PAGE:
The Western Balkans is among the regions with the most worrisome labour market indicators worldwide. While low job creation and high unemployment remain the problems of major concern for the public and policymakers in the countries of the region, some key structural labour market issues remain relatively marginalized. This is certainly the case with the two key gender gaps – gender employment gap and gender pay gap.
To fully understand how a concrete labour market really functions, it is necessary to analyze men and women in their societal and familial contexts, rather than to look at the isolated and sexless individuals. The research effort presented in this book deals dominantly with the gender pay gap, but it sheds some light on gender employment gap as well. Furthermore, it provides hints on how gender imbalances in the labour market impact the overall labour market performance in the three analyzed countries – Serbia, Montenegro and Macedonia(FYROM).
The specific motivation for studying the gender pay gap in these countries can be found in the hypothesis that low employment rates of women (that spill over into low overall employment rates) might be due to the large gender pay gap, which itself could be a consequence of various forms of discrimination or gender inequalities. However, the findings of our research are quite complex, nuanced and often country-specific. Still, some synthetic hints and cautious generalizations could be found in introductory and concluding chapters of this book.
The research project was carried out throughout 2012 as a partnership between the Foundation for the Advancement of Economics (FREN) from Belgrade, Serbia, and the University American College (UACS), from Skopje, Macedonia, within the frameworkof the Regional Research Promotion Programme in the Western Balkans (RRPP), run by the University of Fribourg upon a mandate of the Swiss Agency for Development and Cooperation, SDC, Federal Department of Foreign Affairs. It has been, under my oversight, a collaborative effort of MSc. Sonja Avlijaš (doctoral candidate at the London School of Economics), Dr. Sunčica Vujić (Assistant Professor at the University of Bath), MSc. Marko Vladisavljević (FREN) and Nevena Ivanović (UN Women Serbia), with the support of Biljana Apostolova (external researcher with the UACS). Administrative coordination was provided by Mr. Aleksandar Radivojević of FREN. We are grateful for the support of Dr. Marjan Petreski (Associate Professor at the UACS) throughout the project. This research could not be possible without the invaluable assistance we got from the three national statistical offices. In Serbia, the Labour Force Survey data have been kindly provided by the Statistical Office of the Republic of Serbia, and our gratitude goes to the director Dragan Vukmirović and Mr. Vladan Božanić, head of the Department for LFS, as well as to their capable staff. In Montenegro, our gratitude goes to Mr. Gojko Dragaš and Ms. Ana Vasiljević, whose assistance went beyond the highest standards of professionalism. In Macedonia, we would like to thank Ms. Violeta Krsteva and Ms. Daneila Avramovska for their invaluable assistance.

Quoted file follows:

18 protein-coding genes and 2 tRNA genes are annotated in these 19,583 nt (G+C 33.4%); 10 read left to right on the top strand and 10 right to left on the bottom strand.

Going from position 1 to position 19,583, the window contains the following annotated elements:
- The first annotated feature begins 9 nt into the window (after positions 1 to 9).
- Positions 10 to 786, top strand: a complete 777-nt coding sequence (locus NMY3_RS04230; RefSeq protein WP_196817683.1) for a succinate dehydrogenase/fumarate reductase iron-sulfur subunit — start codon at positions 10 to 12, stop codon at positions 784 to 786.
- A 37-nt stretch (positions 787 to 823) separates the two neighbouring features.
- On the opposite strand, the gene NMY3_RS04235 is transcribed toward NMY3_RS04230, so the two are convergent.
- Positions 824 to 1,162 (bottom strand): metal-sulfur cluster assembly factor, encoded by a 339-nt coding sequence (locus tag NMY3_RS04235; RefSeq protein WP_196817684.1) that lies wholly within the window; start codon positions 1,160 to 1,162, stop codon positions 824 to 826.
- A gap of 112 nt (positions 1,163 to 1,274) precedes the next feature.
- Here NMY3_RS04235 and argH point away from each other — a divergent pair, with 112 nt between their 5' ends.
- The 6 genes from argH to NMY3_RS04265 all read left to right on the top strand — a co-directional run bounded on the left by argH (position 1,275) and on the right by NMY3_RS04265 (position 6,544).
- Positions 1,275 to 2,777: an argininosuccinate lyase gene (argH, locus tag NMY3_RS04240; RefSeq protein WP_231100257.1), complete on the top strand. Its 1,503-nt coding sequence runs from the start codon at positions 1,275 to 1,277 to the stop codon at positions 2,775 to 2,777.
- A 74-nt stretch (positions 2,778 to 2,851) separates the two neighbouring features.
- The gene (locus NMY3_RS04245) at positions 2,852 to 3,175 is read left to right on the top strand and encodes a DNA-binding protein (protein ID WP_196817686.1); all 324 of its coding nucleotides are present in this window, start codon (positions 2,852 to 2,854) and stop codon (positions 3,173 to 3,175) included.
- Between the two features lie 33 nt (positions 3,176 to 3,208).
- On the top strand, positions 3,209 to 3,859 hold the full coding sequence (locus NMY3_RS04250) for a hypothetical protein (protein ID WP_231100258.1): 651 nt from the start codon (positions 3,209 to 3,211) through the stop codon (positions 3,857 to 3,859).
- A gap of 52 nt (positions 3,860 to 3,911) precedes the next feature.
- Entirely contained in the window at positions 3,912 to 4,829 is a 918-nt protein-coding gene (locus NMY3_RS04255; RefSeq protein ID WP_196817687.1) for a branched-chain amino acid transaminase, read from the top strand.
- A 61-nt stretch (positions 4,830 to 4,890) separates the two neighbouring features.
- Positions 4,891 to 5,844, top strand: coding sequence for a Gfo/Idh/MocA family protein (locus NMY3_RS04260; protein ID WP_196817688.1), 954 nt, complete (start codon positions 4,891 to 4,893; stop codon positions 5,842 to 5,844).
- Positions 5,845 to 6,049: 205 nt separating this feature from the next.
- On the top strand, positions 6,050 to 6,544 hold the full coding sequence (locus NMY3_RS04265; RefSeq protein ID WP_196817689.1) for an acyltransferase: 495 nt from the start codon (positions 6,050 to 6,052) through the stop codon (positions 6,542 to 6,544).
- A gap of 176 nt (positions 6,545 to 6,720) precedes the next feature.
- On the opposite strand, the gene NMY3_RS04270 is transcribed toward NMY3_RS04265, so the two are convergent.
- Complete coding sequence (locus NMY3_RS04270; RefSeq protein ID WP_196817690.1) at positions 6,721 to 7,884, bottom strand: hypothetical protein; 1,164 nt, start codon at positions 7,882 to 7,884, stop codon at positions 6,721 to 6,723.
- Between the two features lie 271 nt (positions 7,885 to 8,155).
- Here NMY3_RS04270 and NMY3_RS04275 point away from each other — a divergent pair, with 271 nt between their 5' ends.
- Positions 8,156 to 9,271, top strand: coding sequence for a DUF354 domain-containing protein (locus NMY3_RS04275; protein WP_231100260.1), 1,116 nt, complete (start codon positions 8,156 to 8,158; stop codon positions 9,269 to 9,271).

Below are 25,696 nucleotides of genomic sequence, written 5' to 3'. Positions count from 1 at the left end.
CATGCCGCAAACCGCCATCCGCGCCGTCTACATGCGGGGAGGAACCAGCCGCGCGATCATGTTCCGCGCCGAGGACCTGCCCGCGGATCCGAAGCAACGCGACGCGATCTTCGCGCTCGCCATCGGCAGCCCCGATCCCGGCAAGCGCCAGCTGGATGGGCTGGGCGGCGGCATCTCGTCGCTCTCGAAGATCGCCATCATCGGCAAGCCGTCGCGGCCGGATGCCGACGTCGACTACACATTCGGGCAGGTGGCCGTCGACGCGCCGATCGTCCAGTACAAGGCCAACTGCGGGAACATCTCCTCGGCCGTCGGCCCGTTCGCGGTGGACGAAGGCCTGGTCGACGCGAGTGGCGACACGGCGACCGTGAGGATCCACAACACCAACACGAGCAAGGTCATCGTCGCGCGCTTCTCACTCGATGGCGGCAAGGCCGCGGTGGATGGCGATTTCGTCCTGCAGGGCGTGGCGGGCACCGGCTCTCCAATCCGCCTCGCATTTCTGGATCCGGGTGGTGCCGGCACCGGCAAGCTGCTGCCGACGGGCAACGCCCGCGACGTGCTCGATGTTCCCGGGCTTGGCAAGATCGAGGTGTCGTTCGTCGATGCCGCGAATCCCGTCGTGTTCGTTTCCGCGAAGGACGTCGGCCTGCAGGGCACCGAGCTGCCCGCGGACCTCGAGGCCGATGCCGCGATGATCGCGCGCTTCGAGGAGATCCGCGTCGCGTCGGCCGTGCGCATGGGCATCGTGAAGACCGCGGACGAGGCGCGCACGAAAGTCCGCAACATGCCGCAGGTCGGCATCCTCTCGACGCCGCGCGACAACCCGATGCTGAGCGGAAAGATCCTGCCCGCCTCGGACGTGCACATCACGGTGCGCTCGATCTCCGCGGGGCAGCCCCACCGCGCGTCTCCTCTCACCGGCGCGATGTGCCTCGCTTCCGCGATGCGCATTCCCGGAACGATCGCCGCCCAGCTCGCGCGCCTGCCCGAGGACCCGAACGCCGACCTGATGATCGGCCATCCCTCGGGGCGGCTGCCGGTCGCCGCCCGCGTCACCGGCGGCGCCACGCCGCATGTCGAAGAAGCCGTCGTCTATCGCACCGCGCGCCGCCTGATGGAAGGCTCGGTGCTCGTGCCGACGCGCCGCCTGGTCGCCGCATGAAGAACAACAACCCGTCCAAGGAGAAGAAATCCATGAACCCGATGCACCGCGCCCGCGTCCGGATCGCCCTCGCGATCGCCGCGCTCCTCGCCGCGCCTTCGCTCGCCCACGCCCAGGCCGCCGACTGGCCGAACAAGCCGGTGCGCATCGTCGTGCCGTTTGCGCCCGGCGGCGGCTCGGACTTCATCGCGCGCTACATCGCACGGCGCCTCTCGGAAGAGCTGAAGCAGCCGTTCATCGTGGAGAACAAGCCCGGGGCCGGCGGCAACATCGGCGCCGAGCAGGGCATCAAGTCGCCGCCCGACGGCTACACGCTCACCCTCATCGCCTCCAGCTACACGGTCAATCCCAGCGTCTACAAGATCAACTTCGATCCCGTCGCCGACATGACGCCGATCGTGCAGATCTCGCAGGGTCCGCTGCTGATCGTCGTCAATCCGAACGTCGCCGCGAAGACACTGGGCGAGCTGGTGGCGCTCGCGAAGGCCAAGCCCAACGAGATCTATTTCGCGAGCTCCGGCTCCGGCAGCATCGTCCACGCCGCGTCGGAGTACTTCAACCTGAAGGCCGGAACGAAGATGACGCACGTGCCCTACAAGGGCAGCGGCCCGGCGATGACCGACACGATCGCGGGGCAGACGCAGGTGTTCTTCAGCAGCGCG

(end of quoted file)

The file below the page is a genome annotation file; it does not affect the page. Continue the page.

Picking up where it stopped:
Our research results, either in preliminary or in final form, were presented and discussed on three occasions – in Podgorica on 18 December 2012, in Skopje on 21 December 2012, and in Belgrade, at the final conference of the project, on 22 February 2013. We are grateful to all participants who provided their comments, shared their views and insights and helped us sharpen or refine our arguments. We are very thankful to Professor Miriam Beblo from Universität Hamburg, who served as an external mentor for the project and provided us with the timely and valuable comments; and to Dr. Nikica Mojsoska-Blaževski (Associate Professor at UACS) and Ms. Ana Krsmanović (Assistant Minister of Finance, Montenegro) for their insights and comments.
Professor Mihail Arandarenko,
Chairman of the Board,
Foundation for the Advancement of Economics, Belgrade